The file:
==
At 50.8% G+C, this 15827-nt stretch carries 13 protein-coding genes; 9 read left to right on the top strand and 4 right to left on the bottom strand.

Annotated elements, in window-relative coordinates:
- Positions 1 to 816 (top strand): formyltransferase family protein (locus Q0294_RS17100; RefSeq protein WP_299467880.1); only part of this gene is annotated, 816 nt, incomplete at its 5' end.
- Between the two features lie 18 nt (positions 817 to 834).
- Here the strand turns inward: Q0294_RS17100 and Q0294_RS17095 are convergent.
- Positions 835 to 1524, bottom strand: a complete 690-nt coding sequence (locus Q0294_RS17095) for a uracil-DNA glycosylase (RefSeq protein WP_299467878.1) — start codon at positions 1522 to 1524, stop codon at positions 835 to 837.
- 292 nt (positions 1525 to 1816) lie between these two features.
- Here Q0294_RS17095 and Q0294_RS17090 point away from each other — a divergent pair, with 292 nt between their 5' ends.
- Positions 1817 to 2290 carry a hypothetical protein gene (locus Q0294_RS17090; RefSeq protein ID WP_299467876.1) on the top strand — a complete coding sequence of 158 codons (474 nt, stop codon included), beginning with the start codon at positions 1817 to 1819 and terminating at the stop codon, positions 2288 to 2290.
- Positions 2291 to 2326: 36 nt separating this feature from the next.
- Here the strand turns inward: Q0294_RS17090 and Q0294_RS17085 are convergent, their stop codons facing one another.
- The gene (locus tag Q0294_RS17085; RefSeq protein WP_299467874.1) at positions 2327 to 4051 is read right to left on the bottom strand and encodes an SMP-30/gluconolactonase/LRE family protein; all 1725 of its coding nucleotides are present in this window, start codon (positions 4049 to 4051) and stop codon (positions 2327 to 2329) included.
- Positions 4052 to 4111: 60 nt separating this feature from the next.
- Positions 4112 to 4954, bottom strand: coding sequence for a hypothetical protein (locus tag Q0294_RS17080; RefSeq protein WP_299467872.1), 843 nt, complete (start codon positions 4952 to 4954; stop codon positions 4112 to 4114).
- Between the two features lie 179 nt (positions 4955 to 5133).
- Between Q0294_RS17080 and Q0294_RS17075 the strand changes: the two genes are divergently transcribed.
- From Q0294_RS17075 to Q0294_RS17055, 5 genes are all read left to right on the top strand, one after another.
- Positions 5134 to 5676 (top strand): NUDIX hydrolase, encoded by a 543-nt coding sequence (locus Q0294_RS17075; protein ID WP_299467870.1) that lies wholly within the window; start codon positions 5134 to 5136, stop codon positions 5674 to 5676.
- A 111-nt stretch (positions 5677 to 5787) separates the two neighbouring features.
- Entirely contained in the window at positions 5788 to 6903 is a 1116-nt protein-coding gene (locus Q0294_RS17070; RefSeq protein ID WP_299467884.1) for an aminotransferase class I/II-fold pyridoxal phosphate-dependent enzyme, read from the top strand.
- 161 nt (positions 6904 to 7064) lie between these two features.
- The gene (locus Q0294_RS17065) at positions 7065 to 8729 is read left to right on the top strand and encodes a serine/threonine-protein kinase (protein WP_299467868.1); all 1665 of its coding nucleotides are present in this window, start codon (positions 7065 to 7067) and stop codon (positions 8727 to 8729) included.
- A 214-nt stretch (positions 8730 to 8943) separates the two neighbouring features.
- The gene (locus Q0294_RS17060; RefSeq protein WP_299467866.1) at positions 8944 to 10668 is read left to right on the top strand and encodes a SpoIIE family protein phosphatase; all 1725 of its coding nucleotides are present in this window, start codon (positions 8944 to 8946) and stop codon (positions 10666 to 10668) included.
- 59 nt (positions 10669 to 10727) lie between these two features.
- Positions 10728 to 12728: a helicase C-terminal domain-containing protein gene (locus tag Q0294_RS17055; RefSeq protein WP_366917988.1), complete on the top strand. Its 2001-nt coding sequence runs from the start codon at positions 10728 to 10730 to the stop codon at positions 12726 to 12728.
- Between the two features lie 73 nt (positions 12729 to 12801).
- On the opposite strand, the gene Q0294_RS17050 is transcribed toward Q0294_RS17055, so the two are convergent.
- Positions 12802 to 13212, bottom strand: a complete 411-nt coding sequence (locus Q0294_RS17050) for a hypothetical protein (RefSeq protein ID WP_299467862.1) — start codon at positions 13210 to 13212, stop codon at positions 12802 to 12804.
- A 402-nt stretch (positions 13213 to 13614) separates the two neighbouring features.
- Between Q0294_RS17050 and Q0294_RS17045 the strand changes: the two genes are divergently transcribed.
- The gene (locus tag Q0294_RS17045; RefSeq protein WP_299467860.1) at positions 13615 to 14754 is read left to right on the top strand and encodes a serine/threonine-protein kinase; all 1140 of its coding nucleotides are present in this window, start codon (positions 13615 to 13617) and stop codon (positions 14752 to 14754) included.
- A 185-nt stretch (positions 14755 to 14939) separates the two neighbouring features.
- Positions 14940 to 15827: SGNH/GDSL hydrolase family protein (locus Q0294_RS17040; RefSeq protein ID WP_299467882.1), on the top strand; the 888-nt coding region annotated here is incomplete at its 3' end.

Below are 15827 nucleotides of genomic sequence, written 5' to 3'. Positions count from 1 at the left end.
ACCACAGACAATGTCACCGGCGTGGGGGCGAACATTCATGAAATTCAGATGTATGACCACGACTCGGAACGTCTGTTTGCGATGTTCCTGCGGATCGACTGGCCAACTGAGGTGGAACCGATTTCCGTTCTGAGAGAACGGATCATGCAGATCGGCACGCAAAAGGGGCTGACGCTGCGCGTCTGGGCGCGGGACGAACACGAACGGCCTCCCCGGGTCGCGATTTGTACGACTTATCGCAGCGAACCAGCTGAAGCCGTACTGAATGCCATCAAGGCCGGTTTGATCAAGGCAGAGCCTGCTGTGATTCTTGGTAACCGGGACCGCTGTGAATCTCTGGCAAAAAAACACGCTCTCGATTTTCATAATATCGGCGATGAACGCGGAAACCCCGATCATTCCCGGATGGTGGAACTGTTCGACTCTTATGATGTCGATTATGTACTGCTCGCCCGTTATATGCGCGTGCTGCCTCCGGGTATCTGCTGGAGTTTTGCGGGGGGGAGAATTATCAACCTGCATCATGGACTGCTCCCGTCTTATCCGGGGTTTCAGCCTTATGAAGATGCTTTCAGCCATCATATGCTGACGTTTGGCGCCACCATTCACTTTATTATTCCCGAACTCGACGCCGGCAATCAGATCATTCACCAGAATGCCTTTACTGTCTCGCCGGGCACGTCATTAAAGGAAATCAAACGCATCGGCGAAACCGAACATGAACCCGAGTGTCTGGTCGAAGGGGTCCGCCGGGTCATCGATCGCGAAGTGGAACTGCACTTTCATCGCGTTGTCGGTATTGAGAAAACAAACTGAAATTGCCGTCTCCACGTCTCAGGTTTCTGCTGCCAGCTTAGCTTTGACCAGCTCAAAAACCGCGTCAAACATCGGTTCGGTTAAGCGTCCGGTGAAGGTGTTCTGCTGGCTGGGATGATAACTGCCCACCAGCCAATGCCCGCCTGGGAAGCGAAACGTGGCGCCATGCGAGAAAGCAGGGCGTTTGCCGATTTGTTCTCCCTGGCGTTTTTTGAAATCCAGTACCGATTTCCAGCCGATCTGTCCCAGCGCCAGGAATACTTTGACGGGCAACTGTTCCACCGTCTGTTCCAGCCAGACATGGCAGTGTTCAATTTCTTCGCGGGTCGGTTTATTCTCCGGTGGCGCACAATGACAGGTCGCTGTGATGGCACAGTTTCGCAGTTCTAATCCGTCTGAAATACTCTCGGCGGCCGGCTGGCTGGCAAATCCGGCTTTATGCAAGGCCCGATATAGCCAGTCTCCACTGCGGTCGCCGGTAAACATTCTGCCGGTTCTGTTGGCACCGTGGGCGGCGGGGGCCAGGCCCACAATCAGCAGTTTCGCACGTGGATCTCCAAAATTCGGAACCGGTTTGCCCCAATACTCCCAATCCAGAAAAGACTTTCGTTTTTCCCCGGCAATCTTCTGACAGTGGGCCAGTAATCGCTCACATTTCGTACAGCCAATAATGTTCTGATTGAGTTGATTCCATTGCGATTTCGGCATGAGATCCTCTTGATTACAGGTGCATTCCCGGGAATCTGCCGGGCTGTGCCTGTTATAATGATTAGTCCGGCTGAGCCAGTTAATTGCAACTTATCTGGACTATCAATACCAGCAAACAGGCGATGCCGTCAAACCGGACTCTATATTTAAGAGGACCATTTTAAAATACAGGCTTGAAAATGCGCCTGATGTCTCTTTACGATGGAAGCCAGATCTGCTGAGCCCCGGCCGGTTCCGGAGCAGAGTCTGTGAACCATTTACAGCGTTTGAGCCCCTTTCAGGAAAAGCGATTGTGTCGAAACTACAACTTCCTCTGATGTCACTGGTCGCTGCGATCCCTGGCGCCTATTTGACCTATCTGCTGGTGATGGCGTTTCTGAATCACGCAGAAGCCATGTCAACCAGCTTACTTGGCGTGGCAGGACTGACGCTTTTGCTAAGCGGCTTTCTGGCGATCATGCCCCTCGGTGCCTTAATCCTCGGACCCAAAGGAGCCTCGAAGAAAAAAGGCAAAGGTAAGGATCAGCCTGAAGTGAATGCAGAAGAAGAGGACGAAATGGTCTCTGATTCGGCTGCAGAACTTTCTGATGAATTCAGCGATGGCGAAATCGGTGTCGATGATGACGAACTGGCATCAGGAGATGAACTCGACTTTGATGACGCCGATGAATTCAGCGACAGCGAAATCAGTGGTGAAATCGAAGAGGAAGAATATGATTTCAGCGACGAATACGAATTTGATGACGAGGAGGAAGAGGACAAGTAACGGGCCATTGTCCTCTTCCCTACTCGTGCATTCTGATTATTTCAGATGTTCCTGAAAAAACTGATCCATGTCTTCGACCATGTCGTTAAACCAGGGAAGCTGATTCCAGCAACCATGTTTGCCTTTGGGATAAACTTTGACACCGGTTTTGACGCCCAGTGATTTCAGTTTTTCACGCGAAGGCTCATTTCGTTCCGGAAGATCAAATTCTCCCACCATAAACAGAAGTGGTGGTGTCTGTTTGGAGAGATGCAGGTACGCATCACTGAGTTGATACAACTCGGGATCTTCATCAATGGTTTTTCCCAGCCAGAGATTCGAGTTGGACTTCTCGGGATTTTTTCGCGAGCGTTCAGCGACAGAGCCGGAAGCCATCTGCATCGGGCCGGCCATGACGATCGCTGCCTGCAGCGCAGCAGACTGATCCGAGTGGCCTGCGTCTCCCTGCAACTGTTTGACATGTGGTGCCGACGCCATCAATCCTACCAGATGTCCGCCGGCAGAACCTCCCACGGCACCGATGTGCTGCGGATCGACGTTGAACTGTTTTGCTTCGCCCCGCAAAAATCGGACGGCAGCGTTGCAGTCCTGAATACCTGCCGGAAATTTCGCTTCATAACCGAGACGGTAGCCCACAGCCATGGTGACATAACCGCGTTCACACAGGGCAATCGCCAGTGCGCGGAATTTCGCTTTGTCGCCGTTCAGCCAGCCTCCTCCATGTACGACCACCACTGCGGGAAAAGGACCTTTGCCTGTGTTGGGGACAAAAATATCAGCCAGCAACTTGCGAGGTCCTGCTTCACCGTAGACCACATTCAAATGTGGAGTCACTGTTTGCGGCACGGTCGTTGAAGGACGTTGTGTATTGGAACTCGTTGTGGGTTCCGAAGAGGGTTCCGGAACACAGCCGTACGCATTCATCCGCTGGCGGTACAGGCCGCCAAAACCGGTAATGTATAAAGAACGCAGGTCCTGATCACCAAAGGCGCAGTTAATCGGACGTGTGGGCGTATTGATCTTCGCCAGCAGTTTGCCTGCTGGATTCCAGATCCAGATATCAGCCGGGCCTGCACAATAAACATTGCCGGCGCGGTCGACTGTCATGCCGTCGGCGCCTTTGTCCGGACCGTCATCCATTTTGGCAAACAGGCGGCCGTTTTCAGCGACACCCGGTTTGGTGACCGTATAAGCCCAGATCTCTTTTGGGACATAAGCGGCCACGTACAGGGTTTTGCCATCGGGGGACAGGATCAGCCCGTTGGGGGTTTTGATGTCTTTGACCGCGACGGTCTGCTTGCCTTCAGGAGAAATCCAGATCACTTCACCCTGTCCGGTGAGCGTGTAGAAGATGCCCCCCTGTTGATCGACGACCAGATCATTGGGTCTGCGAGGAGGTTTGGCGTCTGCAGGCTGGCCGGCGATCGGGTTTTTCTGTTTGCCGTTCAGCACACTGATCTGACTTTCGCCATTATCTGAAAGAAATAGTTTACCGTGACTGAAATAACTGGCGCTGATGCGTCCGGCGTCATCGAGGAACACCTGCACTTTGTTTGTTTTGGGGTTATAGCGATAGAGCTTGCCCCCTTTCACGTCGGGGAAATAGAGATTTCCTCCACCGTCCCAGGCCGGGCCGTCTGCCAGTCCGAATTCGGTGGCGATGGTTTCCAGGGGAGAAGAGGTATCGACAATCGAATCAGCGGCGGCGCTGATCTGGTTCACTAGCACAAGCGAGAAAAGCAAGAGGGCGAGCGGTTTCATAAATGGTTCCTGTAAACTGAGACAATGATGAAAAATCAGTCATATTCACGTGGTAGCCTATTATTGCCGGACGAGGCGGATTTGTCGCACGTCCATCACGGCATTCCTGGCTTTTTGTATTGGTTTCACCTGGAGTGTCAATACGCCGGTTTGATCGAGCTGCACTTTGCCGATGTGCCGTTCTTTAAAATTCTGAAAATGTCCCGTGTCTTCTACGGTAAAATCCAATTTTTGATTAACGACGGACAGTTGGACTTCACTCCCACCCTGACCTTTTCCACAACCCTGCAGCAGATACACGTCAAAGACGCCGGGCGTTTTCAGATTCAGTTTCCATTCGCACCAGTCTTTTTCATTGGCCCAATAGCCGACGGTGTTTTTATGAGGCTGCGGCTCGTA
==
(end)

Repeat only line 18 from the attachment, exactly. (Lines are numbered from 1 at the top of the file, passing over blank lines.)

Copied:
- Positions 5134 to 5676 (top strand): NUDIX hydrolase, encoded by a 543-nt coding sequence (locus Q0294_RS17075; protein ID WP_299467870.1) that lies wholly within the window; start codon positions 5134 to 5136, stop codon positions 5674 to 5676.